We also see this kind of contrast in the Jolly Roger from Peter Pan, which is the polar opposite of the lair of Peter Pan and the Lost Boys. The Jolly Roger is a mobile weapons platform built in a real shipyard and staffed by actual pirates, while the Lost Boys have an underground clubhouse they built themselves. The mismatch in lairs follows other mismatches in the story–Pan vs. Hook, boy vs. man, wooden swords vs. metal blades, youth vs. experience, fairness vs. cheating, playfulness vs. deadly revenge–all giving Hook and his crew every possible advantage. When the poor villain just can’t catch a break, we readers celebrate his defeat.

The villain’s impregnable lair can usually be infiltrated by a scarecrow, a cowardly lion, and a tin woodsman. Guards can be tricked or overcome. Sometimes the entire place can come crashing down at the hands of a seemingly outmatched hero.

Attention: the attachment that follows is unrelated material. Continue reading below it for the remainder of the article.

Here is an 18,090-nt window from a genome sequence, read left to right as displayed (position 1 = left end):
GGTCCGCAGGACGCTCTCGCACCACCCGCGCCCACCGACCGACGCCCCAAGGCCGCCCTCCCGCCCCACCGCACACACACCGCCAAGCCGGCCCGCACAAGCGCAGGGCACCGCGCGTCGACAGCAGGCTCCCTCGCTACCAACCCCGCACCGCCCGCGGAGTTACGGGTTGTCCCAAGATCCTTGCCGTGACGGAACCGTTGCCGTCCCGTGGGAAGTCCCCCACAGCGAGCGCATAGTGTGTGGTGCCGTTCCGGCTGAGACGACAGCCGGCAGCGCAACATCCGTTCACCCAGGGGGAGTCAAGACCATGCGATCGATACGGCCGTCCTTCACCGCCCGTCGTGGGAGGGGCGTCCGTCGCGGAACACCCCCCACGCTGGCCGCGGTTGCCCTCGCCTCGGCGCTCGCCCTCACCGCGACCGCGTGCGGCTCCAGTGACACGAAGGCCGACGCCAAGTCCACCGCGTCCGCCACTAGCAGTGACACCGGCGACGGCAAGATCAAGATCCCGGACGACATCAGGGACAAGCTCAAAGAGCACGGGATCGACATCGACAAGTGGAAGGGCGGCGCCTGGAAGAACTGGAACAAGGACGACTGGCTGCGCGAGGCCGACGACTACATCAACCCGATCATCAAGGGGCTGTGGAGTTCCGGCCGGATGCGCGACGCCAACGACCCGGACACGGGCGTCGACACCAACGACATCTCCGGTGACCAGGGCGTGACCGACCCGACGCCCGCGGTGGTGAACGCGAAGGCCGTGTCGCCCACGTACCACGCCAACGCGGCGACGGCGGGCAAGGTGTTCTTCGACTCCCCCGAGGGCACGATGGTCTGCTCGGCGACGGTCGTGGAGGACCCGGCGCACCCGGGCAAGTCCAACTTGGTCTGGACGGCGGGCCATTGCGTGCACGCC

The message for the villains is, enjoy your evil lair but don’t get too comfortable!

Villain Lairs

Villain Lairs

What are some of your favorite villain lairs from middle grade fiction? Put your suggestions in the comments below!

Finding it difficult to focus? Join the club

Lately I’ve noticed my focus has been a little, well, um…wait, what was I saying? Oh yeah. I’ve noticed my focus has been somewhat…how to put it…GONE. Actually, I’ve become constantly unfocused. Anyone with me here?

At first I chalked it up to summer, a houseful of noisy kids, my aging brain…but then I read about a syndrome called “continuous partial attention.” And it turns out I — and probably you — have it.

On Facebook and Twitter multiple times a day? Liking and posting and sharing never-ending content? Checking your phone every few minutes for texts, emails, Instagram photos? Watching way too many videos online? You know you are not alone.